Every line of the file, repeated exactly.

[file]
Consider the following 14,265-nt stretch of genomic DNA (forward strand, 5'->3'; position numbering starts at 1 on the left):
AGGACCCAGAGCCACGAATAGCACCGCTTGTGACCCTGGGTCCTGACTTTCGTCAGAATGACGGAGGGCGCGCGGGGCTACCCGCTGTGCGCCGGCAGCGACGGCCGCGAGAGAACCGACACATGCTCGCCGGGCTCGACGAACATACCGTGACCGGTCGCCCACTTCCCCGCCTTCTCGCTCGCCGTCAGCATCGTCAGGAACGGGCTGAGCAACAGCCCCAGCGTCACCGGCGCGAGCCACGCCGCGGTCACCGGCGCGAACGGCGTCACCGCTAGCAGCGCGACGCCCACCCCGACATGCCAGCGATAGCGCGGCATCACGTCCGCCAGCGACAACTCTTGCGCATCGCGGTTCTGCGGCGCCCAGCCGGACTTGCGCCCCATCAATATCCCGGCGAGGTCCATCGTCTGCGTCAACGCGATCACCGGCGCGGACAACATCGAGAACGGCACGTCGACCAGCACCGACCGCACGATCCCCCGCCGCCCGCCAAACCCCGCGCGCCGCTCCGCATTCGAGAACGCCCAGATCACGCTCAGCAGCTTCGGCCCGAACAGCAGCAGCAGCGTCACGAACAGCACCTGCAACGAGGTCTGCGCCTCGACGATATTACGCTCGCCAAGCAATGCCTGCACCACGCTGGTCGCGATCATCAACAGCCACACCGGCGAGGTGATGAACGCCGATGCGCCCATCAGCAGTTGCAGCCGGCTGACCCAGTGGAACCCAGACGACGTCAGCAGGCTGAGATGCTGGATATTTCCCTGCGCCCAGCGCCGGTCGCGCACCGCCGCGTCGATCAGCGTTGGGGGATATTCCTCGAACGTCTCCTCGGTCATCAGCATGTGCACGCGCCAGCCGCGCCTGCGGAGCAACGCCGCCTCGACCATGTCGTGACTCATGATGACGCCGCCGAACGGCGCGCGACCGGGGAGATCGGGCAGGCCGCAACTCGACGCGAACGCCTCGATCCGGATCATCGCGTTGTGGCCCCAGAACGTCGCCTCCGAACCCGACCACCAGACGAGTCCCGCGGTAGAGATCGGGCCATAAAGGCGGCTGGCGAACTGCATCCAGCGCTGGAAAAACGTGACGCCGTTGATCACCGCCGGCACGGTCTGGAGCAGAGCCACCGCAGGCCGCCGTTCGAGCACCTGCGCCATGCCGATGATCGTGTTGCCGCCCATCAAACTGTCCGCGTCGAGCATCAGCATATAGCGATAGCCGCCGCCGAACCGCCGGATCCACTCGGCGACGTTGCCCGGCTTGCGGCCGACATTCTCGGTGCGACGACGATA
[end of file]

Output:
Consider the following 14,265-nt stretch of genomic DNA (forward strand, 5'->3'; position numbering starts at 1 on the left):
AGGACCCAGAGCCACGAATAGCACCGCTTGTGACCCTGGGTCCTGACTTTCGTCAGAATGACGGAGGGCGCGCGGGGCTACCCGCTGTGCGCCGGCAGCGACGGCCGCGAGAGAACCGACACATGCTCGCCGGGCTCGACGAACATACCGTGACCGGTCGCCCACTTCCCCGCCTTCTCGCTCGCCGTCAGCATCGTCAGGAACGGGCTGAGCAACAGCCCCAGCGTCACCGGCGCGAGCCACGCCGCGGTCACCGGCGCGAACGGCGTCACCGCTAGCAGCGCGACGCCCACCCCGACATGCCAGCGATAGCGCGGCATCACGTCCGCCAGCGACAACTCTTGCGCATCGCGGTTCTGCGGCGCCCAGCCGGACTTGCGCCCCATCAATATCCCGGCGAGGTCCATCGTCTGCGTCAACGCGATCACCGGCGCGGACAACATCGAGAACGGCACGTCGACCAGCACCGACCGCACGATCCCCCGCCGCCCGCCAAACCCCGCGCGCCGCTCCGCATTCGAGAACGCCCAGATCACGCTCAGCAGCTTCGGCCCGAACAGCAGCAGCAGCGTCACGAACAGCACCTGCAACGAGGTCTGCGCCTCGACGATATTACGCTCGCCAAGCAATGCCTGCACCACGCTGGTCGCGATCATCAACAGCCACACCGGCGAGGTGATGAACGCCGATGCGCCCATCAGCAGTTGCAGCCGGCTGACCCAGTGGAACCCAGACGACGTCAGCAGGCTGAGATGCTGGATATTTCCCTGCGCCCAGCGCCGGTCGCGCACCGCCGCGTCGATCAGCGTTGGGGGATATTCCTCGAACGTCTCCTCGGTCATCAGCATGTGCACGCGCCAGCCGCGCCTGCGGAGCAACGCCGCCTCGACCATGTCGTGACTCATGATGACGCCGCCGAACGGCGCGCGACCGGGGAGATCGGGCAGGCCGCAACTCGACGCGAACGCCTCGATCCGGATCATCGCGTTGTGGCCCCAGAACGTCGCCTCCGAACCCGACCACCAGACGAGTCCCGCGGTAGAGATCGGGCCATAAAGGCGGCTGGCGAACTGCATCCAGCGCTGGAAAAACGTGACGCCGTTGATCACCGCCGGCACGGTCTGGAGCAGAGCCACCGCAGGCCGCCGTTCGAGCACCTGCGCCATGCCGATGATCGTGTTGCCGCCCATCAAACTGTCCGCGTCGAGCATCAGCATATAGCGATAGCCGCCGCCGAACCGCCGGATCCACTCGGCGACGTTGCCCGGCTTGCGGCCGACATTCTCGGTGCGACGACGATA